Imran vows to confront BJP's 'racist' ideology

PM tells global community to take action on Modi govt's anti-Muslim move in IOK

Our Correspondent August 06, 2019
Prime Minister Imran Khan delivers policy statement during a Joint Session of the Parliament at Parliament House in Islamabad on Tuesday. PHOTO: PID

ISLAMABAD: Prime Minister Imran Khan on Tuesday vowed to take on the "racist" ideology of India's ruling Bharatiya Janata Party (BJP) in the wake of its government stripping occupied Kashmir of its special status and also promised to raise the issue on every international forum including the UN Security Council.

"What they [BJP] did in Kashmir is in accordance with their ideology. They have a racist ideology," the premier said while delivering his policy statement in the joint session of parliament – giving a forceful rebuke of Prime Minister Narenda Modi-led government's decision to revoke Article 370 of the Indian constitution that has paved the way for outside to buy land and settle in the occupied valley.

"I fear that the Indian government will now [after] will resort to ethnic cleansing in Kashmir," he added.

Warning that India's move could provoke conflict in the region, the prime minister said he would also raise the issue with heads of state and take the matter to the International Criminal Court.

PM Imran demanded action from the global community as he accused Modi of violating international law in pursuit of an anti-Muslim agenda in India.

"If the world does not act today... (if) the developed world does not uphold its own laws, then things will go to a place that we will not be responsible for," he added.

"The Indian government has violated its own constitution to promote its ideology and deprived occupied Kashmir of its special status."

The premier went on to warn that "there will be a reaction" from Kashmiris if India tried to "crush them", likely leading to more violence in the region which in the past has brought the nuclear-armed rivals close to conflict.

"The BJP does not consider Kashmiris as their equals. They will try to crush them leading to a reaction that could be a Pulwama-like incident," he noted. "Then they will blame us [Pakistan] for it."

PM Imran reiterated that the armed forces of Pakistan would retaliate if India pursued its aggressive designs against the country.

He added that India's decision to revoke Article 370 of its constitution was planned all along and part of Modi's election manifesto.

"Pakistan wants better ties with neighbouring countries but the incumbent Indian government is following the RSS's [Indian right-wing outfit Rashtriya Swayamsevak Sangh] fascist ideology."

Referring to his earlier move to extend an olive branch to India, the prime minister said the country had conveyed to New Delhi that it was not involved in the Pulwama attack.

"But they used Pakistan as a scapegoat," he said, adding that Indian pilot Abhinandan Varthaman, who was captured by Pakistan, was also returned to the neighbouring country as a goodwill gesture and send a message that Islamabad bore no ill will.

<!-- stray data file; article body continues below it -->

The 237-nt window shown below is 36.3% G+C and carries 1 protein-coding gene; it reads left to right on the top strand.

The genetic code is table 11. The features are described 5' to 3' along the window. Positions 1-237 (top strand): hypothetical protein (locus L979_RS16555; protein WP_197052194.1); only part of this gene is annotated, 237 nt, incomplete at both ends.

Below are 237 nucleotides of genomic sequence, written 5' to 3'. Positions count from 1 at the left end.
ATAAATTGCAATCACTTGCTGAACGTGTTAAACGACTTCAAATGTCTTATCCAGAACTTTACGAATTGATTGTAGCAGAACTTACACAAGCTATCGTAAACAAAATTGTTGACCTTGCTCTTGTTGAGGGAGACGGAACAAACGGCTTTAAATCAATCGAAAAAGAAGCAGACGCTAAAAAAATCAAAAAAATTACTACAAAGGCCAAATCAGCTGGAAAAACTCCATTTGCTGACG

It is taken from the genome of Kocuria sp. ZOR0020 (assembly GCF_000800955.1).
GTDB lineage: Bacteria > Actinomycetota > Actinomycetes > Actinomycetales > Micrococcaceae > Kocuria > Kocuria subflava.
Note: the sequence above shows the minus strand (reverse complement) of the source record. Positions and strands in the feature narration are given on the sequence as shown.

Opposition Leader in the National Assembly Shehbaz Sharif, taking the floor, slammed the government for its delayed response to the situation in occupied Kashmir.

"It has been more than 36 hours that the occupation forces have imposed a curfew in the region and there is a possibility of genocide but the government has failed to issue a policy statement in this regard," the Pakistan Muslim League-Nawaz (PML-N) president said.

"Pakistan has to adopt a strong stance on Kashmir today to let the Indian government know that we will not back down," he added.

The opposition leader said it was a massive failure that the Indian government did what they wanted to and the PTI-led government was rejoicing Donald Trump's offer to mediate on the Kashmir issue.

"I want to ask you whether this was Trump's trump card or trap card. It is a major failure of our foreign policy"

Shehbaz said Pakistan would have to make sacrifices for Kashmir.

Earlier, the opposition objected to a resolution presented by the government condemning India's unilateral move to revoke Article 370 and strip occupied Kashmir of its special status.

Speaker National Assembly Asad Qaiser adjourned the session soon after the opposition objected to the resolution saying that it did not mention India's revocation of Article 370.

PPP Senator Raza Rabbani said the main issue was not highlighted in the resolution.

In response to the opposition parties' heckling, Minister of Human Rights Shireen Mazari remarked that the opposition was "there to make noise and not discuss the Kashmir issue".

Minister for Railways Sheikh Rasheed also highlighted the need to mention Article 370, which according to him was the most significant matter that needed to be discussed in the session.

On the demand of the NA speaker, Azam Swati amended the motion and mentioned Article 370 in the earlier tabled resolution.


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